Navigating South Africa's land reform with Judge and Visiting Professor Nambitha Dambuza

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[L-R] Rhodes University Vive Chancellor Prof Sizwe Mabizela, Judge of Appeal Nambitha Dambuza, Law Clinic Attorney Shaun Bergover
[Pic credit] Vusumzi Tshekema
[L-R] Rhodes University Vive Chancellor Prof Sizwe Mabizela, Judge of Appeal Nambitha Dambuza, Law Clinic Attorney Shaun Bergover [Pic credit] Vusumzi Tshekema

By Siyamthanda Hobo


In a rare spotlight on South Africa's ongoing struggle with land reform, Rhodes University’s Law Faculty, as part of the University’s 120th-anniversary celebrations, hosted a public lecture in collaboration with the Black Lawyers Association student charter.

The event, held on 27 February 2024, featured Judge of Appeal Nambitha Dambuza as the keynote speaker. Her aim was to shed light on the complexities surrounding customary law and land allocation by traditional leaders amid reform efforts, particularly in the former Transkei.

The warm welcome extended by Dean of Law Professor Laurence Juma set the tone for an evening of enlightenment and reflection. Acknowledging the historical significance of the celebration, Professor Juma hinted at an exciting alumni event in June, promising further engagement and discourse. This gesture emphasised the University's commitment to fostering connections among its academic community. 

Associate Professor Helen Kruuse then took the stage to introduce the distinguished guest, Judge Dambuza, providing insights into her remarkable legal career and accomplishments.

Judge Dambuza, a visiting professor at Rhodes University Law Faculty, shared her journey from the Eastern Cape High Court to her current position at the Supreme Court of Appeal. Beyond her judicial roles, she has actively engaged in various educational and training initiatives, showcasing a commitment to legal education.

Judge Dambuza's speech focused on customary law land tenure in South Africa, a deeply personal topic due to her familial roots in Butterworth. She revealed that her father and ancestors had owned a homestead there since 1900, and had been navigating the intricacies of land ownership through generations. Dambuza expressed concern over the outdated land tenure system, highlighting the lack of infrastructure, such as the absence of the Land Affairs office in Butterworth for title upgrades.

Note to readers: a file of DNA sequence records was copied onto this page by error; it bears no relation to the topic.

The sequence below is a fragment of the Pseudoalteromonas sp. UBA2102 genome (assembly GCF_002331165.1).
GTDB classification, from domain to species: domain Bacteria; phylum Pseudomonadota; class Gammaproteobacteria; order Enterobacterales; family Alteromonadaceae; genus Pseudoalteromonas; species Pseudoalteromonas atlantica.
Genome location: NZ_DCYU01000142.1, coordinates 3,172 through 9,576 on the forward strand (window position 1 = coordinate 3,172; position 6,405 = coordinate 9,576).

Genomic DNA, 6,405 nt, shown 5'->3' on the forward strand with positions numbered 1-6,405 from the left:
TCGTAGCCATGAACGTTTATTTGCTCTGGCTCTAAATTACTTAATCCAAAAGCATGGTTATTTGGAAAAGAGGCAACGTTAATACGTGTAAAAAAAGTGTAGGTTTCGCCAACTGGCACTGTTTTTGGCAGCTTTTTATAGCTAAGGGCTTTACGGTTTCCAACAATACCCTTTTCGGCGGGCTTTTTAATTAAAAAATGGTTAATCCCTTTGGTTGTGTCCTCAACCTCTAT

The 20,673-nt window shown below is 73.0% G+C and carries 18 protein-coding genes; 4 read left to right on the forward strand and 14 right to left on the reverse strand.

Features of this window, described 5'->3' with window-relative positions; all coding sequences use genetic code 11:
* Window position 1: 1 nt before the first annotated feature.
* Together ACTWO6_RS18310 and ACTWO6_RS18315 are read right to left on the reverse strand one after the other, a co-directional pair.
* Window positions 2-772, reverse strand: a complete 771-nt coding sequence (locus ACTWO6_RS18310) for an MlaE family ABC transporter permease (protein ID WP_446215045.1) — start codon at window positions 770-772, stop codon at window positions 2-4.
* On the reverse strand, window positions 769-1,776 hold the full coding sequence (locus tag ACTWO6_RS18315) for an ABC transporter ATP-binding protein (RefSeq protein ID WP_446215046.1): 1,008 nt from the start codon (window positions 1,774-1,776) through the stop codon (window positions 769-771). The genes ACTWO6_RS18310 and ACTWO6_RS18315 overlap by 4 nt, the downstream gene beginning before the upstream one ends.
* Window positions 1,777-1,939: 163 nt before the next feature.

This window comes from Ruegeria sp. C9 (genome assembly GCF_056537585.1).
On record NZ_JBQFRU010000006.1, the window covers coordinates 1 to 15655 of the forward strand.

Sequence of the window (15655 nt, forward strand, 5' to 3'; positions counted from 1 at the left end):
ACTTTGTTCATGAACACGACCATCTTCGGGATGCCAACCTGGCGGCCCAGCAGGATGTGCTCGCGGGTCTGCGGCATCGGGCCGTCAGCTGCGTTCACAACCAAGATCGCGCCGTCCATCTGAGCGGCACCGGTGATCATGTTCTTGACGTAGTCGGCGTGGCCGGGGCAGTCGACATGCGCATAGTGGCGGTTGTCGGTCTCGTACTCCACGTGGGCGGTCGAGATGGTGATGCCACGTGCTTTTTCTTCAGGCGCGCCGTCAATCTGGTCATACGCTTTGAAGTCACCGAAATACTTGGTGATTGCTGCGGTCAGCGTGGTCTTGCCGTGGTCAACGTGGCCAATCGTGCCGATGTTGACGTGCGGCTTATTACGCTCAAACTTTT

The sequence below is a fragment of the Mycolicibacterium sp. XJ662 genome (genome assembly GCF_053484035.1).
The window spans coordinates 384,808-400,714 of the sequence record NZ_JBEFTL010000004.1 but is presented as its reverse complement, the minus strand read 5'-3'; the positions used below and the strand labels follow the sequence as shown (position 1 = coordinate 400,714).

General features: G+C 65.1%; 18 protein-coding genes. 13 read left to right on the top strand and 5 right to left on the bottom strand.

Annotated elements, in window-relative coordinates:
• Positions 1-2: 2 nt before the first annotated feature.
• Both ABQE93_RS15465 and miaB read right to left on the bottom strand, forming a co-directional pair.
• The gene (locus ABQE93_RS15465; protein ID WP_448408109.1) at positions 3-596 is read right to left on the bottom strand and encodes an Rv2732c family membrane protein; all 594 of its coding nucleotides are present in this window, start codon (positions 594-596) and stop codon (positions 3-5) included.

The industrialisation and urbanisation of Butterworth further complicated matters, leading to changes in the traditional identity and creating chaos within the community. The introduction of clinics and institutions like Walter Sisulu University altered the landscape, impacting the region's environment and socio-cultural fabric. Dambuza emphasised that the community was not adequately consulted during these developments, contributing to regional disputes and challenges.

In an interview, Judge Dambuza shared her aspirations for land reform in South Africa. Expressing a sense of urgency, she advocated for a comprehensive approach, not merely settling people on land but considering long-term goals. She emphasised the importance of special development as part of the reform, aiming for people to live with dignity rather than in a "haphazard way". Dambuza underscored the need for foresight in the reform process, envisioning a future that spans five, ten, and fifty years.

The public lecture not only provided a platform for a crucial conversation on land reform but also showcased the dedication of legal scholars and practitioners in addressing the intricate issues surrounding South Africa's history and its impact on land ownership. As the nation grapples with the challenges of reform, Judge Dambuza's insights and experiences added valuable perspectives to the ongoing discourse.

The public lecture at Rhodes University Law Faculty exemplified the role of educational institutions in shaping the narrative on critical societal issues. By providing a platform for open dialogue and inviting key figures like Judge Dambuza, Rhodes University showcased its dedication to contributing to the national conversation on land reform.

As the echoes of the lecture lingered, it became clear that initiatives like these not only educate the current generation but also lay the foundation for a more informed and engaged society. The integration of legal expertise, historical context, and personal narratives enriched the discourse, leaving attendees with a deeper understanding of the challenges and aspirations surrounding land reform in South Africa. The event at Rhodes University Law Faculty demonstrates that addressing the complexities of land reform requires a multifaceted approach, involving legal, historical, and personal perspectives.